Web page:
Another tip: wherever you go, try to time your trip with a local holiday. This is when most public events will take place and locals will have the day off allowing you to interact with them as opposed to other tourists.
Seriously though, I live in a city where locals keep discouraging tourists from coming, and tourists keep talking about how great it is. Part of it is due to how stuff that makes a city fun is different for the two groups, but also because locals don't treat their cities as special. When we travel somewhere, we take advantage of everything, at home we mostly just want to get home.
At the end of the day, you simply can't get around the weather. If you're really in the mood for snow, NYC is definitely more exciting around Christmas-time, and even Ottawa, Montreal or Quebec City have more going on in terms of public events.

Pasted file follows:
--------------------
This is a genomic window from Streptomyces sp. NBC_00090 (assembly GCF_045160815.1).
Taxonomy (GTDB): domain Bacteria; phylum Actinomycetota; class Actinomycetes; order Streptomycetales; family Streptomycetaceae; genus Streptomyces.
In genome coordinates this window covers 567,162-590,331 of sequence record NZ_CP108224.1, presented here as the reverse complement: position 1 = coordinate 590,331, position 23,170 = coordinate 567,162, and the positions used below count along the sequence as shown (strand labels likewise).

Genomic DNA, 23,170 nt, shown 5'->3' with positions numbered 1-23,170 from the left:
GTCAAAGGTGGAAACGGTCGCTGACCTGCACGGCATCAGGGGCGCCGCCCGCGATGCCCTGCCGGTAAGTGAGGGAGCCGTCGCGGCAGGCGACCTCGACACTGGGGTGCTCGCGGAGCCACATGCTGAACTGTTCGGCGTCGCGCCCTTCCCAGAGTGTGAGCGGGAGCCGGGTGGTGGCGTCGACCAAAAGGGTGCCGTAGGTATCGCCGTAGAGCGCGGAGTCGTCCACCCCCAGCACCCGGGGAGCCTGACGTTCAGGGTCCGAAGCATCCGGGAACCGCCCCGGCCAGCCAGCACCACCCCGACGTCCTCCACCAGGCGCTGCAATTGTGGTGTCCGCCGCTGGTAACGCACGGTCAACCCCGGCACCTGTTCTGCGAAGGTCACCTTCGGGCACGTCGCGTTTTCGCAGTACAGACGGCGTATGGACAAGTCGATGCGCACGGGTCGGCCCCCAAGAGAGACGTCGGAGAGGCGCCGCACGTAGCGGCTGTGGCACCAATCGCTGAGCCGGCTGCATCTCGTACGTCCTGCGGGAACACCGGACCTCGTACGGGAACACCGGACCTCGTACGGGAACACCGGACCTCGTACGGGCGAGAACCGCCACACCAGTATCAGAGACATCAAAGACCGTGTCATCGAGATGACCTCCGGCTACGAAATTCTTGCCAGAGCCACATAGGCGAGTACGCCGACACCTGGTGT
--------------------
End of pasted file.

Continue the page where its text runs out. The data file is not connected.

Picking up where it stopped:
Toronto's a wind-tunnel during most of the cold-season and the snow is not the fluffy fun kind, but quickly freezes or turns to dirty slush.
For 6 months of the year Torontonians are just trying to get between their preferred indoor heated spaces as quickly as possible, and public gathering spaces are very limited.
Also last few days might be an anomaly due to the unseasonably warm weather, but during a typical winter the scene is quite different.
Again I wasn't totally bashing Toronto, there is some interesting things to do here. Christmas Market used to be nice before the 30 minute lineups started, and during summertime there are definitely a lot of buzzing events or chill places to just hang out. Or maybe I am boring and tend to see the uninteresting side of my city. In this case I might need to make some more cheerful friends like you.
Things to do in each location: crowdsource to Facebook
Sadly, Nepal has made zero political progress since I arrived there in 2006 :(
Take a look: https://www.youtube.com/watch?v=JkmPAOwpkL8
I'll add places I've been to that I haven't seen mentioned: